Clinical Practice Sections: Each faculty member teaching a section of Clinical Practice will receive 6 teaching credits for each semester section, or summer session section, with a final enrollment of 8 or more students. No Clinical Practice section will be cancelled for failing to meet the 8-student minimum. However, if any Clinical Practice section fails to meet the 8-student minimum in three consecutive semesters in which it was offered, the Associate Dean for Academic Affairs: Curriculum, in consultation with the Associate Dean for Clinical Studies, may remove the section from the curriculum in subsequent semesters.
CLR Sections: Each faculty member teaching a section of Communication and Legal Reasoning in a degree program will receive 6 teaching credits for each semester section, or summer session section, of at least 25 students.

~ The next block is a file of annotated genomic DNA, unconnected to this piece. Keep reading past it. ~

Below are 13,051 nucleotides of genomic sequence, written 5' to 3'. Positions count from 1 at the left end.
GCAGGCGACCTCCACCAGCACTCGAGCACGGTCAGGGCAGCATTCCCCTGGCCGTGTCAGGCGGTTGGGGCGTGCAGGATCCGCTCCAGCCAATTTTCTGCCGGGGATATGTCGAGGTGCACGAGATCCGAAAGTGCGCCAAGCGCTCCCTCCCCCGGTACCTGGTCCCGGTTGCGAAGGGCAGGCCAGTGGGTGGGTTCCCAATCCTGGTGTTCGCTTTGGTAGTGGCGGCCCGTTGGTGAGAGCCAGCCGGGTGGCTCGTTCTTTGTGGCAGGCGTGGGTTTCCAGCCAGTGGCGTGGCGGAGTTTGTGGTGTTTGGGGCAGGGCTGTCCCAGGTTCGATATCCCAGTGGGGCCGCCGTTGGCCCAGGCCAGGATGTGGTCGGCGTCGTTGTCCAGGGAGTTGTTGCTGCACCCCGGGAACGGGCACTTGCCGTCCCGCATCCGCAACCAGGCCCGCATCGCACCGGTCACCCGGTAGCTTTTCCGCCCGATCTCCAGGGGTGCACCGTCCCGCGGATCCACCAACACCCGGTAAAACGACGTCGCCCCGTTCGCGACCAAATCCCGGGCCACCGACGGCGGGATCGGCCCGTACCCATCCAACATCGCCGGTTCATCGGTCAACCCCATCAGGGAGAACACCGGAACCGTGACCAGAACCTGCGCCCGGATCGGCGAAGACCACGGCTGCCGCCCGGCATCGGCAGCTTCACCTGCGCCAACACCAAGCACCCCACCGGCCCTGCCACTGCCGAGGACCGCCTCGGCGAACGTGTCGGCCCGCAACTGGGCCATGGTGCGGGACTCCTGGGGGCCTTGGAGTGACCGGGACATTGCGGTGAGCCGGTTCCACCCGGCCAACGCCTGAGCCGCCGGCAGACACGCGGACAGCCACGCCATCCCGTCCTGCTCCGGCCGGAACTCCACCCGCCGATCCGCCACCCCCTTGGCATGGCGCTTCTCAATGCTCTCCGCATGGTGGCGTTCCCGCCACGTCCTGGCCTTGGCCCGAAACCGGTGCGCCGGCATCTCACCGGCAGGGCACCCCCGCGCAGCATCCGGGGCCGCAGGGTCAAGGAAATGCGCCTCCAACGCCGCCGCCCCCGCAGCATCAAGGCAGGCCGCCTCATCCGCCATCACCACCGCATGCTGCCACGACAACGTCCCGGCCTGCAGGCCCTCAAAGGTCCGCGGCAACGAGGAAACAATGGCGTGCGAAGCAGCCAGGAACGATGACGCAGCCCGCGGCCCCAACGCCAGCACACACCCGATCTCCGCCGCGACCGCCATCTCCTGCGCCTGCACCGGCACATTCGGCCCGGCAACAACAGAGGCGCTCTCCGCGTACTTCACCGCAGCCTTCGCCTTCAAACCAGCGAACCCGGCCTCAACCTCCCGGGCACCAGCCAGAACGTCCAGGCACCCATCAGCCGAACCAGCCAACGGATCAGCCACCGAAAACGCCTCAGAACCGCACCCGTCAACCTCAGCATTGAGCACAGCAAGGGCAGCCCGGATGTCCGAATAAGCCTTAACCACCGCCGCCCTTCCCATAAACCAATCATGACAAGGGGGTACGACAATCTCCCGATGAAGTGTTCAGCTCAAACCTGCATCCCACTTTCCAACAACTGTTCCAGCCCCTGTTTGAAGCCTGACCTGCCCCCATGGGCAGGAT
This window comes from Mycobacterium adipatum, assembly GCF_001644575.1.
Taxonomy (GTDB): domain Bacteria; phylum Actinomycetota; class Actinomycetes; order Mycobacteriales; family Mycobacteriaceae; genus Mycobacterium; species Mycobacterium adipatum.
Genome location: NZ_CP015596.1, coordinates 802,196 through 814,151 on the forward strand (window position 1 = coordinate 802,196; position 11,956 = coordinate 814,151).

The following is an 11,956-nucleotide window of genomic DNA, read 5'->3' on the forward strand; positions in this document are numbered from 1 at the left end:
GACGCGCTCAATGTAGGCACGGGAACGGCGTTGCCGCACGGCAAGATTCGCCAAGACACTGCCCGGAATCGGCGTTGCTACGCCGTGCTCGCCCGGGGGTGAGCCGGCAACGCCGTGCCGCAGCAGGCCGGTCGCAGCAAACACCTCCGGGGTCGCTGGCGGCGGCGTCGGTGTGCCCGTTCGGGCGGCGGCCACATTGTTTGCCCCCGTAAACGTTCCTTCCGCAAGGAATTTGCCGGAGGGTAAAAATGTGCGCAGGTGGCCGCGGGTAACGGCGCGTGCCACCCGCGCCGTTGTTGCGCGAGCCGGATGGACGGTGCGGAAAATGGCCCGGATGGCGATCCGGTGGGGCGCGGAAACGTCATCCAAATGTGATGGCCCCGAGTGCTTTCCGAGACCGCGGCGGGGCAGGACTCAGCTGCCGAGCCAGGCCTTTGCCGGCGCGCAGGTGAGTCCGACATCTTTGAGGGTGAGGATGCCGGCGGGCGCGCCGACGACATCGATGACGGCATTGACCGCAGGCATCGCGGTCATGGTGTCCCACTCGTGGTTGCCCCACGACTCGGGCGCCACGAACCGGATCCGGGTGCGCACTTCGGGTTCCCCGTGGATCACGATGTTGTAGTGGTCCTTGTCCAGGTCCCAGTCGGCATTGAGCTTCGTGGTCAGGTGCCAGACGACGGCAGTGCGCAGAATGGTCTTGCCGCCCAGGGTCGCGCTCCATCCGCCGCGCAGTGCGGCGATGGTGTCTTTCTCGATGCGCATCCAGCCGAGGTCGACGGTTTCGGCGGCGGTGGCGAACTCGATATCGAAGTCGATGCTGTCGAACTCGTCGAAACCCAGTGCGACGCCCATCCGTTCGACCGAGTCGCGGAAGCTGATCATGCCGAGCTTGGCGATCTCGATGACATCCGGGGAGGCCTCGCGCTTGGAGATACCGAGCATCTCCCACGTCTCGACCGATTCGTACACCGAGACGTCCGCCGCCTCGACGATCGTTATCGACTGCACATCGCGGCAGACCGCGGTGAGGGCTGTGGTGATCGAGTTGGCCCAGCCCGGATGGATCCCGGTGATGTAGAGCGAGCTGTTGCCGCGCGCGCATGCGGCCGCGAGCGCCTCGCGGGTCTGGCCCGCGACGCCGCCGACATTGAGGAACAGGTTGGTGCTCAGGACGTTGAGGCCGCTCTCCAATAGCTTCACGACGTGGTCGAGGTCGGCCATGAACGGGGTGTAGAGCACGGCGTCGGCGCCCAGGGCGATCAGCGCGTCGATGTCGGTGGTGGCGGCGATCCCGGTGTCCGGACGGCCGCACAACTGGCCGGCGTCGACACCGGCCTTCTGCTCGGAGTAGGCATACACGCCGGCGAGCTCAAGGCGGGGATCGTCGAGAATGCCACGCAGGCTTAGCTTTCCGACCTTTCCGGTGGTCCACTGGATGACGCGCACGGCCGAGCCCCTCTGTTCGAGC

Practicum Sections: Each faculty member teaching a Practicum section in a degree program will receive 4 teaching credits for each semester section, or summer session section, with an enrollment of at least 10 students. No Practicum section will be cancelled for failing to meet the 10-student minimum. However, if any Practicum section fails to meet the 10-student minimum in three consecutive semesters in which it was offered, the Associate Dean for Academic Affairs: Curriculum, in consultation with the Director of Practicum Courses, may remove the section from the curriculum in subsequent semesters.
International Team Projects Sections: Each faculty member leading a section of International Team Project in a degree Program will receive 1 teaching credit for each semester section, or summer session section, of at least 15 students.